Luna Rossa is the only competitor currently sailing an AC75. However, the Brits are not expected to be too far behind.

Looking back on the cancelled America's Cup World Series Regatta in Cagliari and Portsmouth, Luna Rossa skipper Max Sirena told Sky Sport in a video interview:

"From a technical - and athletic - point of view, it's a pity not to race against our opposing teams, and that is true for every team involved in the race.

"We must remember that we are dealing with a completely new boat, a new class that reaches really high speed: we almost got to 50 knots a little before the lockdown. So we had to reorganise all the development plan, we had prepared Boat 1 for the World Series, and we had partially stopped the development of that boat to race in the regattas.

"One of the strengths of our team is that we are very flexible and we can adapt our plans quickly. Therefore, as soon as the two World Series were cancelled, we completely changed the strategy getting back to getting on the water to develop the boat further.

"It might seem strange, but it's been an advantage not having to go to the UK because we had the opportunity to develop the boat for the America's Cup specifically.

"In hindsight, considering all the logistic difficulties that the COVID-19 created in the world, the fact that we didn't have to move the boat has been a great advantage.

"The NZ boat arrived at Gioia Tauro port in Calabria [Italy]. The UK team were here in Cagliari, and now they're heading back to England. I would say that in this disastrous situation we got lucky from a technical point of view."

Sirena says Luna Rossa were initially planning on arriving in New Zealand in mid-September, but their plans will now be delayed for at least a month, maybe later, depending on the COVID-19 in the rest of the world.

When spoken to last week by Sail-World, the team advised they would continue sailing their first boat from Cagliari until the end of September and will fly the second AC75 to Auckland and expected to be sailing around October 20.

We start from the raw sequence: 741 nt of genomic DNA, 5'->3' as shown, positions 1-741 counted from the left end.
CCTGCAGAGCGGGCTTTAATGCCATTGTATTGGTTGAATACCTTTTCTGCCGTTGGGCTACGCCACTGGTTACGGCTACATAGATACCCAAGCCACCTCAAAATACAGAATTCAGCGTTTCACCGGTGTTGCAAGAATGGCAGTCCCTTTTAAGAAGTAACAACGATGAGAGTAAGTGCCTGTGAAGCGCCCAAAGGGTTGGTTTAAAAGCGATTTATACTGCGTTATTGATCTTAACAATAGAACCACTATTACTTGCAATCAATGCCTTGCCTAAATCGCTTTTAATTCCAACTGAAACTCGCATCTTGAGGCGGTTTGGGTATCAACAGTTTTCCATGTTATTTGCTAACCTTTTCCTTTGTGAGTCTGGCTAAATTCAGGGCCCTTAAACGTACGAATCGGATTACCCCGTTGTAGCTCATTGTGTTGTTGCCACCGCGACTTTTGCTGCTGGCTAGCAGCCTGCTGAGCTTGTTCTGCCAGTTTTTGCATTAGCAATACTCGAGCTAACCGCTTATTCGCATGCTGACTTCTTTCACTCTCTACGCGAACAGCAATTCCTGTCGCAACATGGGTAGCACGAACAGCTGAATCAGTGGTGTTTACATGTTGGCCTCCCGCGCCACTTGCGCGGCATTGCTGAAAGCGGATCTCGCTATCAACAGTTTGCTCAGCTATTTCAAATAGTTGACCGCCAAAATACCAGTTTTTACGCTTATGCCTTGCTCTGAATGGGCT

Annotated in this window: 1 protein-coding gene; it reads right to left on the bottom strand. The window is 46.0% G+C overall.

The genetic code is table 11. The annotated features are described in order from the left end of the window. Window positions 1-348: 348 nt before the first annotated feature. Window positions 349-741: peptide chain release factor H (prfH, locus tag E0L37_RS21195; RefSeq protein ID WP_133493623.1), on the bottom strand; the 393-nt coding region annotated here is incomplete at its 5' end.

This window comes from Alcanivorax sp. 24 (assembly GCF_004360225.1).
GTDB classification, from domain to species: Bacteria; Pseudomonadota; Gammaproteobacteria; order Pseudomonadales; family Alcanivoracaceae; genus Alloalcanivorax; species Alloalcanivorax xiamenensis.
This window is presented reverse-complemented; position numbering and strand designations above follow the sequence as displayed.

There are conflicting reports as to whether the build team actually stopped work completely on their second AC75 in Persico Marine, in Belgamo, Northern Italy - the epicentre of the pandemic in Italy.

INEOS Team UK gets an add-on

Images of the arrival of the first AC75 of INEOS Team UK showed the scow-hulled AC75 sporting a new strake running down the centreline of its hull. Most design pundits put the addition down to tidying up airflows under her fuselage/hull, rather than a crude attempt to emulate the centreline bustle of the Kiwi and Italian first-born AC75's.

Hull alterations are restricted to a maximum of 12.5% of the outer surface of the hull - which may have dictated the extent of the new addition.

The Brits are expected to arrive in Auckland in September after flying the hull of their AC75 to New Zealand.

Construction restarted on their base on Wynyard Point, this week.

American Magic continues build

American Magic's second AC75 is under construction in Bristol, RI - they were able to continue their build through the lockdown only with the assistance of the State Governor.

Their first AC75 avoided being shipped to the first America's Cup World Series Regatta, by the matter of a few days. But as of mid-April had not yet resumed sailing operations out of their winter base at Pensacola, Florida

Almost regardless of the on the water program, the design and build "bubbles" continue, with the sailing "bubble" having to make-do with clocking up the "sailing" hours in a very realistic simulator facility.

All teams are expected to fly their first and second AC75's to Auckland, to regain some design/development time in a severely disrupted schedule.

Stars + Stripes USA gets second life

With the Protocol requirement to compete in the Cagliari and Portsmouth ACWS events now removed, potentially the 2021 America's Cup door is still ajar for the fourth challenger, Stars + Stripes USA.

The team has a part constructed AC75 to a Team New Zealand supplied design package. Their America's Cup aspirations went on hold when it was realised that time had run out for the young California based team to make the mandatory regattas at Cagliari and Portsmouth, UK.

Co-founder Mike Buckley told Sail-World on Friday the team was "close" with securing funding, and that "S+S continues to push on to be in Auckland".

Buckley reports that he has been out of action for a month, having fallen victim to CV-19. His family also contacted the coronavirus. All are believed to be in recovery.

There is no word from the New Zealand Government on plans to loosen restrictions on inbound tourists into New Zealand.

It would seem from comments made by the New Zealand Prime Minister, that a 14 day supervised quarantine would be required for the teams. A similar restriction has been imposed on a New Zealand professional sports team intending on entering Australia for a resumed competitive season in late May or June.

Quite where that leaves America's Cup fans intending to travel to New Zealand is another matter entirely.

(Translations from Italian kind courtesy of Alessandro Contrino.)